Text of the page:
Overgrowth syndromes:from classical to new.
The aim of this review is to give a comprehensive overview of the clinical, molecular genetic and pathophysiological aspects of each of the classic and new overgrowth syndromes.


Germline mutation of the tumour suppressor PTEN in Proteus syndrome
Clinical overlap exists between PS and another hamartoma syndrome, Bannayan-Riley-Ruvalcaba syndrome, in which up to 60% of affected subjects are known to carry a germline mutation of the tumour suppressor gene PTEN .6 BRR also shows partial clinical overlap with Cowden syndrome.
Association of germline mutation in the PTEN tumour suppressor gene and Proteus and Proteus-like syndromes
PTEN mutations are uncommon in Proteus syndrome
One of the mandatory diagnostic criteria for Proteus syndrome is a mosaic distribution of lesions and sporadic occurrence, entirely consistent with Happle's hypothesis.
Germline and germline mosaic PTEN mutations associated with a Proteus-like syndrome of hemihypertrophy, lower limb asymmetry, arteriovenous malformations and lipomatosis.
PTEN may be involved in Proteus-like syndrome with its implications for cancer development in the future and postulate that the second hit, R130X, occurred early in embryonic development and may even represent germline mosaicism.
Proteus syndrome: Misdiagnosis with PTEN mutations
The high frequency of misdiagnosis of Proteus syndrome by clinicians less familiar with the disorder is demonstrated and reported PTEN mutations, using the unhelpful and confounding clinical term ‘‘Proteuslike syndrome’’ are analyzed.
Germline mutations in the PTEN/MMAC1 gene in patients with Cowden disease.
The PTEN/MMAC1 gene, encoding a putative protein tyrosine or dual-specificity phosphatase, is confirmed as the gene for Cowden disease by a refined localization of the gene to the interval between D 10S1761 and D10S541, which contains the PTEN-MMAC 1 gene and by mutation analysis in eight unrelated familial and 11 sporadic patients with Cowden Disease.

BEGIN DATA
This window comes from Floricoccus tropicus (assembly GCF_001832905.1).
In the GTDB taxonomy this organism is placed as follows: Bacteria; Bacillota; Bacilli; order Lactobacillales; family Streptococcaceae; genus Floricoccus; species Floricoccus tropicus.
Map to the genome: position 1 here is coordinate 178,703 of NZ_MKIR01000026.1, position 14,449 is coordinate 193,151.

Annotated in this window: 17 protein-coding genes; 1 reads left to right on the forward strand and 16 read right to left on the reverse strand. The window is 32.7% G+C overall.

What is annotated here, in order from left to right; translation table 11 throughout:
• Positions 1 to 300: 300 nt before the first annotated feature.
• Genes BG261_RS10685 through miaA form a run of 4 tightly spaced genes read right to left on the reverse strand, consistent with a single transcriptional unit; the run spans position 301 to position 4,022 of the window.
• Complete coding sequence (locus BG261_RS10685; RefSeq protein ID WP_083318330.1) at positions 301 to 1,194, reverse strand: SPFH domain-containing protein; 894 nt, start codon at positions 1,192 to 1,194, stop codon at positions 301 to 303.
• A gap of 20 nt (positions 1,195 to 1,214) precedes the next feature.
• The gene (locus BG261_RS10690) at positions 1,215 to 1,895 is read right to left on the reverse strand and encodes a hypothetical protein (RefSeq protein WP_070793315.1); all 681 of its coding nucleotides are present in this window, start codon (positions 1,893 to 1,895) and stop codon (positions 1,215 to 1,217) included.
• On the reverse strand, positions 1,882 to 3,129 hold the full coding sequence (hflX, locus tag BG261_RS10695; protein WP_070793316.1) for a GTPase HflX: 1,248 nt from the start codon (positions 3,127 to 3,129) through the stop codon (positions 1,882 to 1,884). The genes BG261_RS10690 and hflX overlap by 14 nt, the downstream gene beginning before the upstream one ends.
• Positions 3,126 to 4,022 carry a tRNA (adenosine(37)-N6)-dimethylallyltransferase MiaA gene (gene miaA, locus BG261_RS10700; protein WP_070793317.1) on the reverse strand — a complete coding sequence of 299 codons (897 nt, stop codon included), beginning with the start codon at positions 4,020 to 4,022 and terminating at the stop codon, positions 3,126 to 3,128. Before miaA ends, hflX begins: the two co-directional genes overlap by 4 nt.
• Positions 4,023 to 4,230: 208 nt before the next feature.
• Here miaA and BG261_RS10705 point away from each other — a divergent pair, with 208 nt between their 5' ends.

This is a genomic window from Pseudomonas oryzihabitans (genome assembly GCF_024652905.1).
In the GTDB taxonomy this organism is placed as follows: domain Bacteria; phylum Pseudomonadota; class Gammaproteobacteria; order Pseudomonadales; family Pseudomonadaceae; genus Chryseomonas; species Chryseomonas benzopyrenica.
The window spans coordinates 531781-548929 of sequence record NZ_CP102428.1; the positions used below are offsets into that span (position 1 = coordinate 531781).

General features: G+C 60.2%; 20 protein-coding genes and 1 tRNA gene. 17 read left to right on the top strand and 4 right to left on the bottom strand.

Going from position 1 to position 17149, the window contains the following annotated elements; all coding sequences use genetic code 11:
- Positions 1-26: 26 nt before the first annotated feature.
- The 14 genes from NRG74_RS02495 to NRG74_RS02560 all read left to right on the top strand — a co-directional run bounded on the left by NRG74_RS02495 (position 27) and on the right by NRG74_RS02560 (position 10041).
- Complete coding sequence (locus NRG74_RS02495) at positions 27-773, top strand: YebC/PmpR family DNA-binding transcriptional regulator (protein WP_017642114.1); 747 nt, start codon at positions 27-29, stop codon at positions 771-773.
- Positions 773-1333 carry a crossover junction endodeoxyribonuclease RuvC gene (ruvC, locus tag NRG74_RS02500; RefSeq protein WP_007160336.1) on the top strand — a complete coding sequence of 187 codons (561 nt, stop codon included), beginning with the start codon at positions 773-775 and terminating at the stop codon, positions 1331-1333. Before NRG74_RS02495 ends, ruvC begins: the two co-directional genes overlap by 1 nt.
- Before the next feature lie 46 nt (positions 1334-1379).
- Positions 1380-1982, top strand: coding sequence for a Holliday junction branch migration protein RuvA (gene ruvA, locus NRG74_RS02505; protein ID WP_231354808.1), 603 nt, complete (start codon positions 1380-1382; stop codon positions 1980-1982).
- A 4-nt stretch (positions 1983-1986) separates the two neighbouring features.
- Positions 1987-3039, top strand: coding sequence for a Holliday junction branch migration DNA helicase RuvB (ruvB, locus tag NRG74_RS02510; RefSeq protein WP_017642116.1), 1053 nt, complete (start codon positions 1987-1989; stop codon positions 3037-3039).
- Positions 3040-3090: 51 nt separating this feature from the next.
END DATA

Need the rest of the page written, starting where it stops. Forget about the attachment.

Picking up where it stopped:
Germline mutations of the PTEN gene in Cowden disease, an inherited breast and thyroid cancer syndrome
Mutational analysis of PTEN in CD kindreds has identified germline mutations that are predicted to disrupt the protein tyrosine/dual-specificity phosphatase domain of this gene, and implies that PTEN may play a role in organizing the relationship of different cell types within an organ during development.
Simpson-Golabi-Behmel syndrome: genotype/phenotype analysis of 18 affected males from 7 unrelated families.
The lack of correlation between the phenotype of 18 affected males from these 7 families and the location and size of the GPC3 gene mutations suggest that SGBS is caused by a nonfunctional G PC3 protein.
Identification of a PTEN mutation in a family with Cowden syndrome and Bannayan-Zonana syndrome.
A single kindred with individuals manifesting both CS and BZS phenotypes within the same family in which a novel mutation in PTEN is identified by DNA sequencing, suggesting that these two syndromes represent different phenotypic expressions of one disease.
PTEN: One Gene, Many Syndromes
  • C. Eng
  • Biology, Medicine
    Human mutation
  • 2003
Genotype–phenotype association analyses have revealed that the presence of germline PTEN mutations is associated with breast tumor development, and that mutations occurring within and 5′ of the phosphatase motif were associated with multi‐organ involvement.